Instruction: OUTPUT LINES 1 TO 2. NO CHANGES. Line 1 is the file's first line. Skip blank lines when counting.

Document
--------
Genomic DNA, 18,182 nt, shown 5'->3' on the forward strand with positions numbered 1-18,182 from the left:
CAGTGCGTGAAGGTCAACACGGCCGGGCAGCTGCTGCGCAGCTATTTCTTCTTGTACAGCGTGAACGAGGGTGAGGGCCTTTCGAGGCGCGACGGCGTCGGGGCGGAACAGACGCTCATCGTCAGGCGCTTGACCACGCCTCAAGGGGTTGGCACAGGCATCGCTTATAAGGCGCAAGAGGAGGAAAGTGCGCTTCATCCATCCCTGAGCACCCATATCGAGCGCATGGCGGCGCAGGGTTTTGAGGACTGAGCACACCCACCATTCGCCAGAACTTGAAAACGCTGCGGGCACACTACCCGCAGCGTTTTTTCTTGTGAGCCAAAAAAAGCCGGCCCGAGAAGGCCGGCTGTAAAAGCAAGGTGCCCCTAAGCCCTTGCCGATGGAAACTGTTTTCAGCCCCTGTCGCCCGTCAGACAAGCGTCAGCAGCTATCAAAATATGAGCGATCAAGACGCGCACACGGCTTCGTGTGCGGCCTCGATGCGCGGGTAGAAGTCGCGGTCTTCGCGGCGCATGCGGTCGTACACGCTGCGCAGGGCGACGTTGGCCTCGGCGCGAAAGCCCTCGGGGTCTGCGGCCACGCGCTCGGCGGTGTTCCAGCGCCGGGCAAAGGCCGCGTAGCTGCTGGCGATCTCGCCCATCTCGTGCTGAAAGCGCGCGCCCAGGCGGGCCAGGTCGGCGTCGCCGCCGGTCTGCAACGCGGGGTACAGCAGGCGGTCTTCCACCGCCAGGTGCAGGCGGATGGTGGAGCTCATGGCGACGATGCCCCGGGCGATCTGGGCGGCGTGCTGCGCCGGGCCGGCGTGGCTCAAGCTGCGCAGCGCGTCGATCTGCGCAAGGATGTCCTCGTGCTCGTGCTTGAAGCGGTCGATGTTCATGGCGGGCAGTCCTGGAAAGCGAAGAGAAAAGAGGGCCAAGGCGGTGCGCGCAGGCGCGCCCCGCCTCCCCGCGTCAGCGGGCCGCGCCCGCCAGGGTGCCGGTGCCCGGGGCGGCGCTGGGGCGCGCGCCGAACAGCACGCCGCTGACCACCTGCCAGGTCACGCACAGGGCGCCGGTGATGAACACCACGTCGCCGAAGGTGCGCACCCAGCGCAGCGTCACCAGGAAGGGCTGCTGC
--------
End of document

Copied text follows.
Genomic DNA, 18,182 nt, shown 5'->3' on the forward strand with positions numbered 1-18,182 from the left:
CAGTGCGTGAAGGTCAACACGGCCGGGCAGCTGCTGCGCAGCTATTTCTTCTTGTACAGCGTGAACGAGGGTGAGGGCCTTTCGAGGCGCGACGGCGTCGGGGCGGAACAGACGCTCATCGTCAGGCGCTTGACCACGCCTCAAGGGGTTGGCACAGGCATCGCTTATAAGGCGCAAGAGGAGGAAAGTGCGCTTCATCCATCCCTGAGCACCCATATCGAGCGCATGGCGGCGCAGGGTTTTGAGGACTGAGCACACCCACCATTCGCCAGAACTTGAAAACGCTGCGGGCACACTACCCGCAGCGTTTTTTCTTGTGAGCCAAAAAAAGCCGGCCCGAGAAGGCCGGCTGTAAAAGCAAGGTGCCCCTAAGCCCTTGCCGATGGAAACTGTTTTCAGCCCCTGTCGCCCGTCAGACAAGCGTCAGCAGCTATCAAAATATGAGCGATCAAGACGCGCACACGGCTTCGTGTGCGGCCTCGATGCGCGGGTAGAAGTCGCGGTCTTCGCGGCGCATGCGGTCGTACACGCTGCGCAGGGCGACGTTGGCCTCGGCGCGAAAGCCCTCGGGGTCTGCGGCCACGCGCTCGGCGGTGTTCCAGCGCCGGGCAAAGGCCGCGTAGCTGCTGGCGATCTCGCCCATCTCGTGCTGAAAGCGCGCGCCCAGGCGGGCCAGGTCGGCGTCGCCGCCGGTCTGCAACGCGGGGTACAGCAGGCGGTCTTCCACCGCCAGGTGCAGGCGGATGGTGGAGCTCATGGCGACGATGCCCCGGGCGATCTGGGCGGCGTGCTGCGCCGGGCCGGCGTGGCTCAAGCTGCGCAGCGCGTCGATCTGCGCAAGGATGTCCTCGTGCTCGTGCTTGAAGCGGTCGATGTTCATGGCGGGCAGTCCTGGAAAGCGAAGAGAAAAGAGGGCCAAGGCGGTGCGCGCAGGCGCGCCCCGCCTCCCCGCGTCAGCGGGCCGCGCCCGCCAGGGTGCCGGTGCCCGGGGCGGCGCTGGGGCGCGCGCCGAACAGCACGCCGCTGACCACCTGCCAGGTCACGCACAGGGCGCCGGTGATGAACACCACGTCGCCGAAGGTGCGCACCCAGCGCAGCGTCACCAGGAAGGGCTGCTGC